Keynote Speakers 2018

Fabrisia Ambrosio | University of Pittsburgh

Prof. Ambrosio's research has the long-term goal of developing regenerative rehabilitation approaches to improve the skeletal muscle healing and functional recovery. Her laboratory uses murine and human models to investigate the underlying mechanisms by which targeted and specific mechano-transductive signals can be used to enhance donor and/or host stem cell functionality.
Thomas Bjarnsholt | University of Copenhagen

Prof. Bjarnsholt studies the role of bacterial and fungal biofilms in chronic infections in vitro, in animal models and using ex vivo material from chronic infections. One of his main interests is how bacteria initiate biofilms in the human body and why the immune defence seems to fail both, during the initial infection and later in the chronic infection. Questions addressed in his research are: What is the prevalence of bacteria and fungus on implants in general and what is the activity of the microbes in chronic infections and which species are present? He also seeks to develop tools and methods to enable fast diagnosis of these infections for better treatment and possible prevention.

Georgios Kararigas | Charité - Universitätsmedizin Berlin

Prof. Kararigas’s primary research interests include mechanisms of sex differences in cardiovascular (patho)physiology, hormonal effects in the heart, gene expression and regulation. In particular, he focuses on the analysis of heart-specific regulatory functions of oestrogen using a combination of computational and genome-wide methods, in vitro and in vivo models, as well as animal- and human-derived material, to study the effects of sex on these. His goal is the development of novel therapies for heart failure.
   Daniel J. Kelly | Trinity College Dublin

Prof. Kelly’s lab is pioneering the use of adult stem cells isolated from synovial joints combined with bioreactors to mechanically stimulate these cells to tissue engineer functional cartilage grafts. They are also developing single stage therapies for articular cartilage regeneration that combine biomimetic scaffolds with freshly isolated stromal cells sourced from patients in-clinic.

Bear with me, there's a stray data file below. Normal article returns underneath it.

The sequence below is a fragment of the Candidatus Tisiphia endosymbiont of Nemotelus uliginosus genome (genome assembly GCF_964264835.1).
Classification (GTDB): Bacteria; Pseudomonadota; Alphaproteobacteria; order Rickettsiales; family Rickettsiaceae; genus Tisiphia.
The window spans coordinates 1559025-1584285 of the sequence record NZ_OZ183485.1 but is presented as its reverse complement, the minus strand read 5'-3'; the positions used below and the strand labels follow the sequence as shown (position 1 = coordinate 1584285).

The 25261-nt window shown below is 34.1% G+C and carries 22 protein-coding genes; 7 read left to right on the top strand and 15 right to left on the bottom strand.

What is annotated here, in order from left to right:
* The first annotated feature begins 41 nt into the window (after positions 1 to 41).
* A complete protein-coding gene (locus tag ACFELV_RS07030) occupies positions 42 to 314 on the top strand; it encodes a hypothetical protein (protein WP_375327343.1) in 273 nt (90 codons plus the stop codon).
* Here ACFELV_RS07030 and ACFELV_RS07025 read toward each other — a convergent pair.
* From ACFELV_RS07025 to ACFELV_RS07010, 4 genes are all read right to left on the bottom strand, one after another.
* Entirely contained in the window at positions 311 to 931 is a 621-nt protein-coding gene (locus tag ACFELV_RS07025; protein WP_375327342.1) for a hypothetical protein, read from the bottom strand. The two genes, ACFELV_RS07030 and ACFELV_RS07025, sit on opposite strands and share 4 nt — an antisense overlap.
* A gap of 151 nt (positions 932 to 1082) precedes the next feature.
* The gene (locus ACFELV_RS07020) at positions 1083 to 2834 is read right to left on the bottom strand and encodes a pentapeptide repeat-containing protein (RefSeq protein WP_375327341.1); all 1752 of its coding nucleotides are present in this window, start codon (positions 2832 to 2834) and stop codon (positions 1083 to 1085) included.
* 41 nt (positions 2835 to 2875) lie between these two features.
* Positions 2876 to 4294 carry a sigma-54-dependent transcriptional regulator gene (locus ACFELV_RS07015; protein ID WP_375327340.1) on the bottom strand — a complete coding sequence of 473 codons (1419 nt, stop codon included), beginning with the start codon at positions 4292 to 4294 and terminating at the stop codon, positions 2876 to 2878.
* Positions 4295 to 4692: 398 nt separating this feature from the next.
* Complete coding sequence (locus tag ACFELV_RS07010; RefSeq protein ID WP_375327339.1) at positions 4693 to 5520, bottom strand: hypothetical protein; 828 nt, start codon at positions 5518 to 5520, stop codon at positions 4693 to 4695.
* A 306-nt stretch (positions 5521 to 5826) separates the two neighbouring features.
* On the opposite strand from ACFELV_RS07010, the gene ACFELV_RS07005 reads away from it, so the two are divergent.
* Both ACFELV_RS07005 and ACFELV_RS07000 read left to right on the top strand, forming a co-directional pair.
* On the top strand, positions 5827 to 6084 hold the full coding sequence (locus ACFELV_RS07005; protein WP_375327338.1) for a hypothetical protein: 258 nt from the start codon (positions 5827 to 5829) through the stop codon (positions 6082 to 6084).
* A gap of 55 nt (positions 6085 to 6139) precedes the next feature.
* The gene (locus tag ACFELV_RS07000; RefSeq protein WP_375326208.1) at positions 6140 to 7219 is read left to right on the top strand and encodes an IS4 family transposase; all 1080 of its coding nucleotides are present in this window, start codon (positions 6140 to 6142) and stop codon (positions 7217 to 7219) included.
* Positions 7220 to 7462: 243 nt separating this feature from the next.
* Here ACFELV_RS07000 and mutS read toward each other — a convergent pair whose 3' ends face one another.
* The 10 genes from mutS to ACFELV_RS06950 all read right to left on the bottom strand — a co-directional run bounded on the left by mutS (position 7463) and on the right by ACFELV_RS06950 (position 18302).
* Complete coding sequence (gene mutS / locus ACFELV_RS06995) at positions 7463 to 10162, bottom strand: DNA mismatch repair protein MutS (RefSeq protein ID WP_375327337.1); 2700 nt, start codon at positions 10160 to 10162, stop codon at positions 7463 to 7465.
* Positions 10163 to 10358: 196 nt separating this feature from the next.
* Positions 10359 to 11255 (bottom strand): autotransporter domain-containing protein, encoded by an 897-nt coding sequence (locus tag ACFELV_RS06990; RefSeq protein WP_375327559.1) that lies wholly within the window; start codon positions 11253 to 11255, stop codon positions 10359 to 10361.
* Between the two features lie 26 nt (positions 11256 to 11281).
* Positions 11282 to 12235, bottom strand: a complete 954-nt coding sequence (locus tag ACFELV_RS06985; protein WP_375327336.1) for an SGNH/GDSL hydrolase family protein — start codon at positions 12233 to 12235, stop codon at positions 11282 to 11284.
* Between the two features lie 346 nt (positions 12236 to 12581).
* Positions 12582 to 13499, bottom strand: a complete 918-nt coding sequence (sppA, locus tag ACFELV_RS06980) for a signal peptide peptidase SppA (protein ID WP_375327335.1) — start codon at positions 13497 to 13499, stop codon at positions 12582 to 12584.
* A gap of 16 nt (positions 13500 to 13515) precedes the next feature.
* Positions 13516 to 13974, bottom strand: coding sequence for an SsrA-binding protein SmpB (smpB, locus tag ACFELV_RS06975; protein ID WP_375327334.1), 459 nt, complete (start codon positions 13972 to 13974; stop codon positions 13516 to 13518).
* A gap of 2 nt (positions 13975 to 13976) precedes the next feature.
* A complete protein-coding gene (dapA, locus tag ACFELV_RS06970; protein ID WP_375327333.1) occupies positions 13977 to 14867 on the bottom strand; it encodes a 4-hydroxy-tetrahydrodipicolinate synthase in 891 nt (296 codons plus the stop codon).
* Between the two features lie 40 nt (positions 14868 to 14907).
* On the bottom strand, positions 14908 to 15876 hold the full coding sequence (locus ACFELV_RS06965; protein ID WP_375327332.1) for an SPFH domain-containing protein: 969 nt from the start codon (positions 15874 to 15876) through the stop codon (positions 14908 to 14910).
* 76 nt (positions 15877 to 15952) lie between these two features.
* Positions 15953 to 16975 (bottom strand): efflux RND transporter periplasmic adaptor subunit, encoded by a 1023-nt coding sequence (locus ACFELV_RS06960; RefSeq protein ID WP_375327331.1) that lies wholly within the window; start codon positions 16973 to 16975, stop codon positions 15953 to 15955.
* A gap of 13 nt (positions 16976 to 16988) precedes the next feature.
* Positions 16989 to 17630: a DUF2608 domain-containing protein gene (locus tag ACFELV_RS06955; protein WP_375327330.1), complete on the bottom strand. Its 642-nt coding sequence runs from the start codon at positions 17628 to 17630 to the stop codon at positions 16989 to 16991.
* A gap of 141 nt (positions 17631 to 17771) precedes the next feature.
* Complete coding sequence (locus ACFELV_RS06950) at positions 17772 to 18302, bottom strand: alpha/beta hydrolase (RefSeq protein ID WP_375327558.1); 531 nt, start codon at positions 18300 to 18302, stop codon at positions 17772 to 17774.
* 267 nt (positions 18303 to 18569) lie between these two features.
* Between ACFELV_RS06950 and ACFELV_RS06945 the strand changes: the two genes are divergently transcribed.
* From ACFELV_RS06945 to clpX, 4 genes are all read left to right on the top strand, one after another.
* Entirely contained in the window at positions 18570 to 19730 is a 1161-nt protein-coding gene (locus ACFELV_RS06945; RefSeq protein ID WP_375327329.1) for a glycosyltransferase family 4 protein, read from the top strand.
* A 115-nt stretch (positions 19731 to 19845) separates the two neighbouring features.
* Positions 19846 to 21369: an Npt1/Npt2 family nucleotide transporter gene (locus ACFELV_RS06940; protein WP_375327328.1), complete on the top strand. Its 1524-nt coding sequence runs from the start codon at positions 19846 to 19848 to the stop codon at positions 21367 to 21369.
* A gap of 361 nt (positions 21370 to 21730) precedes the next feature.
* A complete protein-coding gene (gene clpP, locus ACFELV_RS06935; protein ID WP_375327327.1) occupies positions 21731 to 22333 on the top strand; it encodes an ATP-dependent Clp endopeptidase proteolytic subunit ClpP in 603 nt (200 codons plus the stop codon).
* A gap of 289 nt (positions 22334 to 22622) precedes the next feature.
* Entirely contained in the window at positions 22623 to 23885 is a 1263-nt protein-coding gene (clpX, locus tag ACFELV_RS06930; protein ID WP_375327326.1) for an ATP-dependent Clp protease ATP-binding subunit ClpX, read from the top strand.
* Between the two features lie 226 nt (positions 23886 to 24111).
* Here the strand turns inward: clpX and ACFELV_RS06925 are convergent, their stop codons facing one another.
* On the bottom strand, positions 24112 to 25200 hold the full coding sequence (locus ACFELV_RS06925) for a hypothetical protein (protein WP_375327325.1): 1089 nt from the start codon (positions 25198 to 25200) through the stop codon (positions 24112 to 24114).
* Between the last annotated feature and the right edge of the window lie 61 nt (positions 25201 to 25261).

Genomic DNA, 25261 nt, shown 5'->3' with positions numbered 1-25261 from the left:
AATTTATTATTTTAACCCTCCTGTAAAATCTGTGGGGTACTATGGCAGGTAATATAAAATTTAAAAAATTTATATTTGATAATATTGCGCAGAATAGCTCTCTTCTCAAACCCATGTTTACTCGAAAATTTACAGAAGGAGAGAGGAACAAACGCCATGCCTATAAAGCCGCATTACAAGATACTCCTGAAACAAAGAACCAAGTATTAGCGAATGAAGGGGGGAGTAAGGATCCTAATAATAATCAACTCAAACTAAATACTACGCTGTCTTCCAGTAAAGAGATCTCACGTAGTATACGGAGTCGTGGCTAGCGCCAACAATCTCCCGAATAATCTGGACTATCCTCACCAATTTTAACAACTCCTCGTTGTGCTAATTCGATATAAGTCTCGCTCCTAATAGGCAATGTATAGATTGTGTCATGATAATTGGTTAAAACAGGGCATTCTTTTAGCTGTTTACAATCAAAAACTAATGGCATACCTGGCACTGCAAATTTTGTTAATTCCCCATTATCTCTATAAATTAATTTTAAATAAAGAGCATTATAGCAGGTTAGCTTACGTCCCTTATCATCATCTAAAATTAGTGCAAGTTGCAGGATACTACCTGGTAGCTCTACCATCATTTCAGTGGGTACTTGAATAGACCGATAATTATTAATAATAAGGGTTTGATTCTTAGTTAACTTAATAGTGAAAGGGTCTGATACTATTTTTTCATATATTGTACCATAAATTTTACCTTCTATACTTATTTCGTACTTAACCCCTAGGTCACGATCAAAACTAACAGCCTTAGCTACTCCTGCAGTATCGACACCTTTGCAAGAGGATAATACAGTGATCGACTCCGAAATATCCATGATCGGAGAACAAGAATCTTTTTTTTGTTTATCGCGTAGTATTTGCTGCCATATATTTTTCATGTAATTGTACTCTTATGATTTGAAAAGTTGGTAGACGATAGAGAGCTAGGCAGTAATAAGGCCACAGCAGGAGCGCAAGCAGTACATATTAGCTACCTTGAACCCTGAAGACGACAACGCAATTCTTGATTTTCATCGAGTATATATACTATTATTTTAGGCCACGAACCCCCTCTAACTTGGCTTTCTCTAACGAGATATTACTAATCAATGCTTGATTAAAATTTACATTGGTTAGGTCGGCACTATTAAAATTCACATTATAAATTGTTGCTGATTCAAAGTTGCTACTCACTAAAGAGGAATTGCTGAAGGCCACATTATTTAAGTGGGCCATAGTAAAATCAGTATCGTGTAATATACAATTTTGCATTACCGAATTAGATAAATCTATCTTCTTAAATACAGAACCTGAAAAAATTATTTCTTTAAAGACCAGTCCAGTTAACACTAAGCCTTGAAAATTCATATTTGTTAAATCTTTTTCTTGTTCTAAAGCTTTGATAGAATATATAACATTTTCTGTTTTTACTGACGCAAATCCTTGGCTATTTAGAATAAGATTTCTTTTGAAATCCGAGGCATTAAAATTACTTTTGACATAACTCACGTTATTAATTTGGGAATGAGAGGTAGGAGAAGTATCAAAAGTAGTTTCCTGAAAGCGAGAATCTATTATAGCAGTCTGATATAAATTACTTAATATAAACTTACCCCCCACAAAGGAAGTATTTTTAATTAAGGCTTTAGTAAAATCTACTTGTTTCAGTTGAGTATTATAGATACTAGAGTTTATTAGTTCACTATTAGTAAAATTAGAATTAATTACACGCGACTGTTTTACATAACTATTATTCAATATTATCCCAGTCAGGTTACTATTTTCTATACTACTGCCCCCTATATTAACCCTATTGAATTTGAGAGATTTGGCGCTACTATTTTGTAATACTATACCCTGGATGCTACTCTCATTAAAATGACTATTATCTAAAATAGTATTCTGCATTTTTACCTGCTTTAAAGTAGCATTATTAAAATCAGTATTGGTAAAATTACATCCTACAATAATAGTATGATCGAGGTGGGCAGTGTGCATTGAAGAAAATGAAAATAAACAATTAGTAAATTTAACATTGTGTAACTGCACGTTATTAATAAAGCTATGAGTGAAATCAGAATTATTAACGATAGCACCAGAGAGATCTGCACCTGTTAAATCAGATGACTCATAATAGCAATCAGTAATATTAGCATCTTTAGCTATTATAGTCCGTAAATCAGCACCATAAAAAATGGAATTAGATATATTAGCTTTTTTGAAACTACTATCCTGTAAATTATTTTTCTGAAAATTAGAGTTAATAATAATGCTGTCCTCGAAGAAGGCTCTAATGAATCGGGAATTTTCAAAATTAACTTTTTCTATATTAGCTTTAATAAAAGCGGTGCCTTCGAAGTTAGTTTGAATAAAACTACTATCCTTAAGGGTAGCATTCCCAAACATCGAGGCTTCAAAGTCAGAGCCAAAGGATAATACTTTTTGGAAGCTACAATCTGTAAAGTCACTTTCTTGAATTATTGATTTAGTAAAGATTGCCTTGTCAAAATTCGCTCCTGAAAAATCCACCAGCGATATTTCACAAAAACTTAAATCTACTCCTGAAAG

Jonathan Kimmelmann | McGill University Montréal

Prof. Kimmelman's research centers on the ethical, social, and policy challenges in testing novel medical technologies in human beings ("translational clinical research"). Current projects are investigating risk, prediction, validity, and knowledge value across the trajectory of drug development. Another set of projects is pursuing alternative frameworks and understandings concerning the role and content of clinical research ethics.
Sabine Middendorp | University Medical Center Utrecht

Prof. Middendorp’s research focuses on the use of patient-specific intestinal organoids for diagnostic purposes and to elucidate pathophysiology of disease. By performing functional studies in organoids, her lab works on testing and developing personalized medicine for individual patients.
Graziella Pellegrini | Centre for Regenerative Medicine "Stefano Ferrari" Modena

Prof. Pellegrini developed Holoclar®, a novel treatment for eye burns based on ex vivo expanded autologous human corneal epithelial cells containing stem cells. Holoclar® is one of the few advanced therapy medicinal products to have been granted marketing authorization and is the first containing stem cells. This product is manufactured according to the guideline of good manufacturing practice of the European Commission and is supported by robust clinical safety and efficacy data.
Leif Sander | Charité - Universitätsmedizin Berlin

Dr. Sander’s group studies the complex interactions between several pathogens and the immune system. Detection of bacterial viability, which is the quintessential basis for infectivity, triggers robust immune responses. These findings exemplify the immune system’s inherent capacity to carefully scale the microbial threat and, consequently, immune responses are tailored to the microbial threat level.
The goal is to decipher the various risk assessment mechanisms and their impact on immunity. Deeper insight into these pathways will aid in the design of novel vaccines and treatments for infectious diseases.
Tatiana Sandoval Guzmán | Center for Regenerative Therapies TU Dresden

Dr. Sandoval Guzmán’s research goal is to build an understanding of regeneration of the vertebral limb in response to injury. Exploring differences and similarities between the axolotl, an organism with high regenerative potential, and mammals, with no appendage regeneration, key components that promote or restrict regeneration shall be identified. Interaction of tissue types could thereby be the key for a successful therapeutic approach.
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